Today, 50 attorneys general from states and US territories announced their plan to launch an antitrust investigation focused on Google, looking at whether the search giant worked to stifle competition and restrict access to its platforms from other companies. The bipartisan group, led by Ken Paxton, the Republican attorney general of Texas, referred to Google as an “online search juggernaut,” on the steps of the Supreme Court.
State regulators from California, where Google is based, and Alabama did not join the probe.
In a blog post published on Friday, Google senior vice president of global affairs Kent Walker wrote, “We have always worked constructively with regulators and we will continue to do so.”
States have the ability to levy fines or receive damages from companies found to be engaging in anticompetitive practices but, according to Matt Stoller, a fellow at the Open Markets Institute, the most important aspect of the investigation is that it will reveal how exactly Google works. “The trial is the remedy. Exposing the deals and how the companies use customer data, etc, will have a salutary effect,” Stoller told BuzzFeed News.
This year, Google will account for 31.1% of worldwide digital ad spending, the largest market share of any company, according to an eMarketer estimate. Jason Fried, the CEO of the productivity software Basecamp, recently complained that the company had to pay Google to be the first result on searches for its own name, which is trademarked.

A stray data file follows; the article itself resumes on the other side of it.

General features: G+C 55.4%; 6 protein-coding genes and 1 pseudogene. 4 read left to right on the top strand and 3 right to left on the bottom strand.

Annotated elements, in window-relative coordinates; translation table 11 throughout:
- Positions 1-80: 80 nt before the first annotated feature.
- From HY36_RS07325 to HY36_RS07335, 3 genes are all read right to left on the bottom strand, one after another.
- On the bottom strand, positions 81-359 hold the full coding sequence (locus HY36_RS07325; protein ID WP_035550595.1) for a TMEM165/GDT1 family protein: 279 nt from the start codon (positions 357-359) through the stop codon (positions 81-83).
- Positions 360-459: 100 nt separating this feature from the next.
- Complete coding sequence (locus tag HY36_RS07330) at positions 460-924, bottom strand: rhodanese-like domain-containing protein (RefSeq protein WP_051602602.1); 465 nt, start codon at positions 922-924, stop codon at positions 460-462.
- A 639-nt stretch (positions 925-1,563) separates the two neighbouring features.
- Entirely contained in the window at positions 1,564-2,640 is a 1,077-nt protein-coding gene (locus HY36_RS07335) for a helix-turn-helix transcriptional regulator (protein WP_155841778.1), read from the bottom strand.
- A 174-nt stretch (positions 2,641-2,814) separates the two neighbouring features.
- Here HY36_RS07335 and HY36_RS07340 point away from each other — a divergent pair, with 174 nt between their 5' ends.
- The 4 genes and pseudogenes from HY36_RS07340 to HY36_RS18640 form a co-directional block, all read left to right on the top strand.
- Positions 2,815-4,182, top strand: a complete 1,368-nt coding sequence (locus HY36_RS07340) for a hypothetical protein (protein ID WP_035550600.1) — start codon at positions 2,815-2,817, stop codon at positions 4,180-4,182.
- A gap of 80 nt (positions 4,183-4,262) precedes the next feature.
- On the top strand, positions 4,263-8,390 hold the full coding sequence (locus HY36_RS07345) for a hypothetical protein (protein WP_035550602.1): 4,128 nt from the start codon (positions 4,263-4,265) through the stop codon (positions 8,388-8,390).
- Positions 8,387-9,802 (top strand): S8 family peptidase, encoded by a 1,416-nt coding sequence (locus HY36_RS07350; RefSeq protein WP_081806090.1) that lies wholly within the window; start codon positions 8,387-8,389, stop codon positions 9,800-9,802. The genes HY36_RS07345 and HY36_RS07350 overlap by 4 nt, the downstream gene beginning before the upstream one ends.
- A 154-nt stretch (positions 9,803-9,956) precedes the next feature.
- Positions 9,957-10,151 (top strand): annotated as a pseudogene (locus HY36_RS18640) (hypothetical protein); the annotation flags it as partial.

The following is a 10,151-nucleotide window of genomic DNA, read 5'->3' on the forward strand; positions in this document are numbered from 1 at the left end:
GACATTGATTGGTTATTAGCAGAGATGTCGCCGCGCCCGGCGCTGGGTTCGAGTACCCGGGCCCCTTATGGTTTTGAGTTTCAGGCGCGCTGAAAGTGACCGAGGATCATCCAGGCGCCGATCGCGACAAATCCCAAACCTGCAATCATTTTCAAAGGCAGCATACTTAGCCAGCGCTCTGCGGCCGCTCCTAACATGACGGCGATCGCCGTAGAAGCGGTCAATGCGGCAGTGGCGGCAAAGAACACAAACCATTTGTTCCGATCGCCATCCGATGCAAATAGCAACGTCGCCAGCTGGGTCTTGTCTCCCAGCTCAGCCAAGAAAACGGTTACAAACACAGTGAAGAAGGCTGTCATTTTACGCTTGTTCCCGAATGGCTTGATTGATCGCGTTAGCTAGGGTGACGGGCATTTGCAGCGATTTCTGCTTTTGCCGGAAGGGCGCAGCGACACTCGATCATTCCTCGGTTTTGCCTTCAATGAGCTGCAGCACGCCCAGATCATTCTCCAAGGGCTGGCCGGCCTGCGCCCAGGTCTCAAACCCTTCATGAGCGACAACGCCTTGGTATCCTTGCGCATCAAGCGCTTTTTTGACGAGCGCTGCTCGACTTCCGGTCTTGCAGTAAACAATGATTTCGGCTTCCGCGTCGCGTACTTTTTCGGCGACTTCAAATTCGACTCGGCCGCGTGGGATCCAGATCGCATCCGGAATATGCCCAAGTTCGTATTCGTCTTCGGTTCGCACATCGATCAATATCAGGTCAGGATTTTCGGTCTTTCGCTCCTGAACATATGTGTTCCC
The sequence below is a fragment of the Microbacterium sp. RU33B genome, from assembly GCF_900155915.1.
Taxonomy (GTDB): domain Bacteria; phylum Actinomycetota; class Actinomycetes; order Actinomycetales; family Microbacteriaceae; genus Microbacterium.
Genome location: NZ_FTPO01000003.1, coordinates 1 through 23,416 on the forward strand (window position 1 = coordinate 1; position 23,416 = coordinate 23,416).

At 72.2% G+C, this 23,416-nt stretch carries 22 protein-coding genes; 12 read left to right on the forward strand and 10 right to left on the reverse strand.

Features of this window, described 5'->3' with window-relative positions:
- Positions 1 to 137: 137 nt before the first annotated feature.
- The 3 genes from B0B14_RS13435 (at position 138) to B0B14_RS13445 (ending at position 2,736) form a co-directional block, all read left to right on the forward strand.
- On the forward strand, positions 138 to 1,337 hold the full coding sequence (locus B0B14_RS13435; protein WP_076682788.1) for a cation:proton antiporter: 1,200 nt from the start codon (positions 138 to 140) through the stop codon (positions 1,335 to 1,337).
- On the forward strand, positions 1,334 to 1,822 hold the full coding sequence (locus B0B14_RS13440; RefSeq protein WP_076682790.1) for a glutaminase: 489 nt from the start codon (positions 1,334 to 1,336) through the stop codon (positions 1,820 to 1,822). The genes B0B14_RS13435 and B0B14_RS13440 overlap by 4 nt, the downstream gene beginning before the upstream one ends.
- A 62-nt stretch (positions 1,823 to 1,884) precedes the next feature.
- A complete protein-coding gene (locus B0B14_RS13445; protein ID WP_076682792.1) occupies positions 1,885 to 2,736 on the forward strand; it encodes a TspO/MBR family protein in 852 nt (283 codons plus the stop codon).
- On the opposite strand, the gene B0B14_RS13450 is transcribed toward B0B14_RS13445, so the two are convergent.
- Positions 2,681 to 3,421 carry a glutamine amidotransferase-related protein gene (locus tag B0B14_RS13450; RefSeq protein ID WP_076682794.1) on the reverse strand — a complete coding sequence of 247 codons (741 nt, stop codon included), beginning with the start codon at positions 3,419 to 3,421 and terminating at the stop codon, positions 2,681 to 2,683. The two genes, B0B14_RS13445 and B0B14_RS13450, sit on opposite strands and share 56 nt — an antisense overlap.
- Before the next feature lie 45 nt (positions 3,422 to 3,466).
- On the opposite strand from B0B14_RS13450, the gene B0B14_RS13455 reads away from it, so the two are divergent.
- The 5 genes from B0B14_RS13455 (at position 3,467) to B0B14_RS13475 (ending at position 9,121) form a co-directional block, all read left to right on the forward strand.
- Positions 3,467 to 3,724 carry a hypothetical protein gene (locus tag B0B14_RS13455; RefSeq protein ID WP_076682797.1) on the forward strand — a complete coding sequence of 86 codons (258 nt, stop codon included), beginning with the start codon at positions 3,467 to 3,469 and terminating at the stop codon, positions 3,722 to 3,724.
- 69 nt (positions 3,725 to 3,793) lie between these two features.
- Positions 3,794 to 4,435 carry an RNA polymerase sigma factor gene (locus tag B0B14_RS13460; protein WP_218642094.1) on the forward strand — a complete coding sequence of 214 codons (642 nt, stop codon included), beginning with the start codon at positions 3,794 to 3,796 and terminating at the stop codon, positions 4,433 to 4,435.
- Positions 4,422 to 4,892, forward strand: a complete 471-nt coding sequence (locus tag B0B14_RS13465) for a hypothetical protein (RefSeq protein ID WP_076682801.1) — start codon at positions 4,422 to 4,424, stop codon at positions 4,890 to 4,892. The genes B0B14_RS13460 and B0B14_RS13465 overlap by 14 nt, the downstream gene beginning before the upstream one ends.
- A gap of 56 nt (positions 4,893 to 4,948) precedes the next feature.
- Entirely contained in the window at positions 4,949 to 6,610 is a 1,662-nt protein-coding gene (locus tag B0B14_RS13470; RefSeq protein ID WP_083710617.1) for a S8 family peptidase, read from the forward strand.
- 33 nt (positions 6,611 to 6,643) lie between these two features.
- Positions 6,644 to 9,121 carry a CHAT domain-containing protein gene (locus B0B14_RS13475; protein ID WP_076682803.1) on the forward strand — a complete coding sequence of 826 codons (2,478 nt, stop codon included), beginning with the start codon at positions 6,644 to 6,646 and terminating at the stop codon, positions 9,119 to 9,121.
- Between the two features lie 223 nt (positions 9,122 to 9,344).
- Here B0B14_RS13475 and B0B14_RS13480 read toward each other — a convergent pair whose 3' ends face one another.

Tech giants — including Apple, Facebook, Amazon, and Google — are facing increasing scrutiny from federal regulators and Congress. In March, Democratic Sen. Elizabeth Warren published a plan to break up tech platforms with annual global revenue of $25 billion or more (Google reported $136.8 billion in 2018). “Amazon Marketplace and Basics, and Google’s ad exchange and businesses on the exchange would be split apart. Google Search would have to be spun off as well,” according to the plan.
In 2017, the Republican Attorney General of Missouri Josh Hawley, now a United States Senator, launched the first state antitrust investigation, following a European Union commission’s decision to levy a record $2.7 billion anti-trust fine against the company for giving preferential treatment to its own online shopping service over others.